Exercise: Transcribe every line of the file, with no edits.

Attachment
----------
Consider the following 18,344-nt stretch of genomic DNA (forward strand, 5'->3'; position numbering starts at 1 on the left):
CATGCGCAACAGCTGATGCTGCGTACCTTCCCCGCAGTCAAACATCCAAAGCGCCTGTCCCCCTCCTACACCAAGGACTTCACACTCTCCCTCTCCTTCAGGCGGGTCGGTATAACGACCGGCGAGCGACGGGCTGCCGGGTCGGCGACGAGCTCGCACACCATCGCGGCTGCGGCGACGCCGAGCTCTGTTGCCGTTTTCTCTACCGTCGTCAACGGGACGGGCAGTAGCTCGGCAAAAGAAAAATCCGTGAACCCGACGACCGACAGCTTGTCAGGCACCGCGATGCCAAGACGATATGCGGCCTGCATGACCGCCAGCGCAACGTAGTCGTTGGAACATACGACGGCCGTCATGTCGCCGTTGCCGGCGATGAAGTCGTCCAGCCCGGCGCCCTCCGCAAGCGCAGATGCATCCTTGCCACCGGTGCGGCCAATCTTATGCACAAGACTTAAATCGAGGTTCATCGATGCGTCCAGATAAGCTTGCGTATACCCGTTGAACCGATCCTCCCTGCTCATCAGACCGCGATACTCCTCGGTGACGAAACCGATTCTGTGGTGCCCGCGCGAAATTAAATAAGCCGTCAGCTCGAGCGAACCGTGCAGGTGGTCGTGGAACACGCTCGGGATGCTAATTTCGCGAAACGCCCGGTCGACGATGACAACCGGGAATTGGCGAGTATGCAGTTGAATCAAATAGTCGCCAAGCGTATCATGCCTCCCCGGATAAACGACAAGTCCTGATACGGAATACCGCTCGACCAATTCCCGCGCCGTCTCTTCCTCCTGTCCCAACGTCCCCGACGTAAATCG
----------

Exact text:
Consider the following 18,344-nt stretch of genomic DNA (forward strand, 5'->3'; position numbering starts at 1 on the left):
CATGCGCAACAGCTGATGCTGCGTACCTTCCCCGCAGTCAAACATCCAAAGCGCCTGTCCCCCTCCTACACCAAGGACTTCACACTCTCCCTCTCCTTCAGGCGGGTCGGTATAACGACCGGCGAGCGACGGGCTGCCGGGTCGGCGACGAGCTCGCACACCATCGCGGCTGCGGCGACGCCGAGCTCTGTTGCCGTTTTCTCTACCGTCGTCAACGGGACGGGCAGTAGCTCGGCAAAAGAAAAATCCGTGAACCCGACGACCGACAGCTTGTCAGGCACCGCGATGCCAAGACGATATGCGGCCTGCATGACCGCCAGCGCAACGTAGTCGTTGGAACATACGACGGCCGTCATGTCGCCGTTGCCGGCGATGAAGTCGTCCAGCCCGGCGCCCTCCGCAAGCGCAGATGCATCCTTGCCACCGGTGCGGCCAATCTTATGCACAAGACTTAAATCGAGGTTCATCGATGCGTCCAGATAAGCTTGCGTATACCCGTTGAACCGATCCTCCCTGCTCATCAGACCGCGATACTCCTCGGTGACGAAACCGATTCTGTGGTGCCCGCGCGAAATTAAATAAGCCGTCAGCTCGAGCGAACCGTGCAGGTGGTCGTGGAACACGCTCGGGATGCTAATTTCGCGAAACGCCCGGTCGACGATGACAACCGGGAATTGGCGAGTATGCAGTTGAATCAAATAGTCGCCAAGCGTATCATGCCTCCCCGGATAAACGACAAGTCCTGATACGGAATACCGCTCGACCAATTCCCGCGCCGTCTCTTCCTCCTGTCCCAACGTCCCCGACGTAAATCG